A dearth of data and transparency about female genital mutilation in Southeast Asia has stymied efforts to stop it. Global attention and advocacy on the subject have tended to focus on African nations. But now a new pan-Asia network aims to unpack the region’s FGM problem as it works to end the practice.
Around 200 million girls and women are estimated to have been subjected to FGM — the partial or total removal of their external genitalia. But this data on the practice is almost entirely drawn from African countries and doesn’t incorporate most Southeast Asian nations where FGM is also known to take place, including Malaysia, Brunei, Singapore, the Philippines, and southern Thailand.
“People don’t usually think of FGM as something that happens in Asia. It still has an association with Africa,” said Sivananthi Thanenthiran, executive director of the Asian-Pacific Resource and Research Centre for Women (ARROW), a Malaysia-based regional advocacy group. Global meetings tend to be held in countries in Africa, where the practice is concentrated, and funding follows suit.
This premise was challenged in 2016 when Indonesia became the first Asian country to be included in the UN’s global report on FGM prevalence. The “dramatic increase” in the figures “unsettled governments” in Southeast Asia, Sivananthi said, as it showed FGM was more widespread than previously thought. Among the findings was the startling figure that nearly half of Indonesian girls aged 11 and under had undergone FGM.
In recent years victims of botched FGM procedures have spoken out in Singapore, while concerns have been voiced about the unregulated nature of the practice in southern Thailand. In Malaysia, a 2012 study found that more than 93 percent of Muslim women surveyed had undergone FGM.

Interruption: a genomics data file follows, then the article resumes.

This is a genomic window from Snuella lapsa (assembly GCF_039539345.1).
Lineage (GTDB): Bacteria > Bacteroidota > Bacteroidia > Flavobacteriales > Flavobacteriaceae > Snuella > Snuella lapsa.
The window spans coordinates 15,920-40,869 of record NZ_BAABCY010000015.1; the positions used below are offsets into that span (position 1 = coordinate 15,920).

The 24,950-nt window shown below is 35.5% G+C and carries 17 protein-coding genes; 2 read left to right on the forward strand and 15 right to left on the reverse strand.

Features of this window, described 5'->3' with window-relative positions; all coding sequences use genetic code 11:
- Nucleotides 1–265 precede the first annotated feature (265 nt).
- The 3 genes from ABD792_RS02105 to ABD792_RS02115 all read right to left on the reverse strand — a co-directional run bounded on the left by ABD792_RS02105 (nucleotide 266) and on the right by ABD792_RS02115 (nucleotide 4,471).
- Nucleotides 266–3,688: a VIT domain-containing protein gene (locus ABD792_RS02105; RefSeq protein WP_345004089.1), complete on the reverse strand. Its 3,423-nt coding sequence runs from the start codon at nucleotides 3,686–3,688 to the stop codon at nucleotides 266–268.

To strengthen advocacy in the region, ARROW, in June, launched the Asia Network to End FGM/C in partnership with British charity the Orchid Project (FGC, female genital cutting, is a term some people use instead of FGM for reasons explored here). The network seeks to build collaboration between groups already campaigning to end FGM – focusing advocacy work on communities, religious leaders and governments to help eradicate the practice. It is also hoping to address the Asia data gap. Better evidence about the practice’s prevalence, especially governmental reporting, could go a long way to inform Asian advocacy on FGM.
Within Southeast Asia Indonesia has been the most pro-active in challenging FGM — a movement led by women’s rights groups but also at times by the state. In 2006, the government banned the practice (as many countries have, including at least 25 in Africa). But four years later it succumbed to pressure from religious groups, issuing a regulation allowing FGM if performed by medical staff.